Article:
LETTERS FROM CUSTOMERS



From Steve P.
Schenectady, N.Y.
"Here is a story about a Wiggy's bag I found.
Three years ago while canoeing in the Adirondacks I went
bushwacking behind our campsite. After about a half mile I spotted
something about 25 yards away that at first I thought was a body. It
turned out to be one of your 0 degree bags. (I found this out only by
weighing the bag once I returned home and comparing the matching weight
to your catalog.) Anyway the bag was partially in the stuff sack with
the rest having been pulled out and mauled. From the looks of the rips
and the distance the bag must have been carried I can only guess a black
bear must have been involved. The amazing thing is that only the nylon
shell was damaged (about a 22' x 22' square in the head/shoulder area of
the bag along with an 18" tear near the zipper, and numerous 2"-3" rips
all over). The fill was totally intact and only needed to be stuffed
back in. The same thing with the pillow that I found nearby-nylon
totally destroyed, with the fill in great condition. After a washing, an
extra large patch job and numerous smaller patches with ripstop tape,
the bag is as good as new! I've used it on a spring climb of Mt.
Rainier, numerous winter trips tto the White Mountains of New Hampshire
and the High Peaks of the Adirondacks as well.
Thanks for making a bag tough enough to take this kind of animalistic
abuse."

Editors note: I have wondered how well the fiber would stand up to the
power of a bear's bite. Now I know.

From Sue M., in Michigan
"Dear Wiggys,
Just to let you know my husband purchased a sleeping bag from
Wiggy's last year to take on a Canadian caribou hunt. He was very
pleased with your product and raves to his hunting buddies about his
sleeping bag. I was very glad to hear it kept him warm and dry on this
hunt as I was worried about the element's etc."

From Joe P. Newberry, Michigan

"Dear Wiggy,
Thanks for your newsletter! I agree completely with your opinion of
Goretex. Fortunately my experience didn't cost me money, just
discomfort. I found a Goretex rain jacket left behind by a fellow camper
years ago. It didn't take long to find out why it was left behind. Wear
the jacket in the rain-you won't be soaked by the rain but by profuse
sweating. Happy I didn't buy it!
Please send me your new hunting catalog."

From Bobby Woods, Payson, Arizona

"Dear Wiggy's,
That’s one hell of a sleeping bag! I'm 69 years old on social
security and certain purchases must be of high quality. (A winter coat,
a hunting knife, etc.) The bag I chose will double as a comforter on my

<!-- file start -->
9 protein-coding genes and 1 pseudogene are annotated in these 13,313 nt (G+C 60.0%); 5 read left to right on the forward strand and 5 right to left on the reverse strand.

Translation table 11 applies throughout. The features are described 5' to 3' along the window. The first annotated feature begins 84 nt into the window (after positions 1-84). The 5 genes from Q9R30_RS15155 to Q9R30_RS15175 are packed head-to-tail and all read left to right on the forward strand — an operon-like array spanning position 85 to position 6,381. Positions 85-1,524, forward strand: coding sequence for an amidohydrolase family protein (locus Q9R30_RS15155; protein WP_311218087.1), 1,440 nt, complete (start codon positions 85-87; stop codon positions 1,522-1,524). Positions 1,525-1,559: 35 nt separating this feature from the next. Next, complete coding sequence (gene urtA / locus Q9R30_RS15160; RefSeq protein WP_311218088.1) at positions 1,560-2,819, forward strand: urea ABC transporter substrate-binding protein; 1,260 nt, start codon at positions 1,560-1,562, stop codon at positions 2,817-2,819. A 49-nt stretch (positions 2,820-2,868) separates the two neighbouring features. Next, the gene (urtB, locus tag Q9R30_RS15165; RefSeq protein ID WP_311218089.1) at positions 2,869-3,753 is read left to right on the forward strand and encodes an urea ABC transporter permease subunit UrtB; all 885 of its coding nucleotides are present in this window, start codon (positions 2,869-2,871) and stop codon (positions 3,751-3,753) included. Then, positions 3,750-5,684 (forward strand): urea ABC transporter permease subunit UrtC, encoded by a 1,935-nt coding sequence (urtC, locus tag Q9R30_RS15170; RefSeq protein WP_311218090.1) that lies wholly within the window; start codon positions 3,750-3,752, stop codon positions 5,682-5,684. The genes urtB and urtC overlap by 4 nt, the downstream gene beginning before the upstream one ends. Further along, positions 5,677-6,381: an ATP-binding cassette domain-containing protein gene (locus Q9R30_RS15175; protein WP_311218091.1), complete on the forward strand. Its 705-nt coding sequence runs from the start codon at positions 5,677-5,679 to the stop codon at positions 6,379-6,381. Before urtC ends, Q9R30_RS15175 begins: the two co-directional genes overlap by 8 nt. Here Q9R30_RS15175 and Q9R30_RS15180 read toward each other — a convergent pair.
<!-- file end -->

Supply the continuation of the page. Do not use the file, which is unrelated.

bed. Your statement "to purchase any other brand of sleeping bag would
be a waste of money" really hit home. I believed you then and I believe
you now."

From David Chizum, Valley Mills, Texas

"Dear Wiggy and people,
On the basis of my experience with my son's bag (he got it while
living in Grand Junction), which, by the way, I took to Tibet with me to
the northern Everest base camp, I've decided to place an order with you.

One Super Light-Purple-long and wide, with appropriate-sized compression
stuff sack.
For your information I plan to use the bag this coming fall and winter
on the first ever transit along the entire border between Mexico and the
U.S., and I want to be prepared for those rare occasions when the
weather down there gets brutally cold."
Editors note: I have supplied bags to the border patrol in that area.

July 9, 2001Dear Wiggy:
Thought you might like a copy of this picture, which shows my Ultima Thule drying out at 14,000 feet on Mt. McKinley after a storm this May. The peak in the background is Foraker (17,000 ft.). At this camp and at high camp (17,200 ft.) temperatures at night almost always dropped to -40¼ F, with a good deal of moisture in the tent. The size of the bag (XL XW) let me sleep in all my clothes, something you have to do at those temps. (You also sleep in clothes in case your tent blows away.) The black fabric absorbs heat and dried quickly.

Thanks for the great bag!Auden Schendler


"I've always under-rated the Ultima Thule - I rate it at -20 F. As you can see, it does perform at much colder temperatures."


"The state is the great fictitious entity by which everyone seeks to live at the expense of everyone else."

Frederic Bastiat (1801-1850)-The State

Wiggy's Signature

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Corporate Office & Factory

To place an order, please contact our corporate office & factory at:

Wiggy’s Inc.
PO Box 2124
Grand Junction, CO 81502
+1 (866) 411-6465 f:  (970) 241•5921 e:  

Retail Stores

Colorado

2482 Industrial Blvd  •  Grand Junction, CO
(970) 241-6465

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8225 Old Seward Hwy, Ste A  •  Anchorage, AK
(907) 336-1330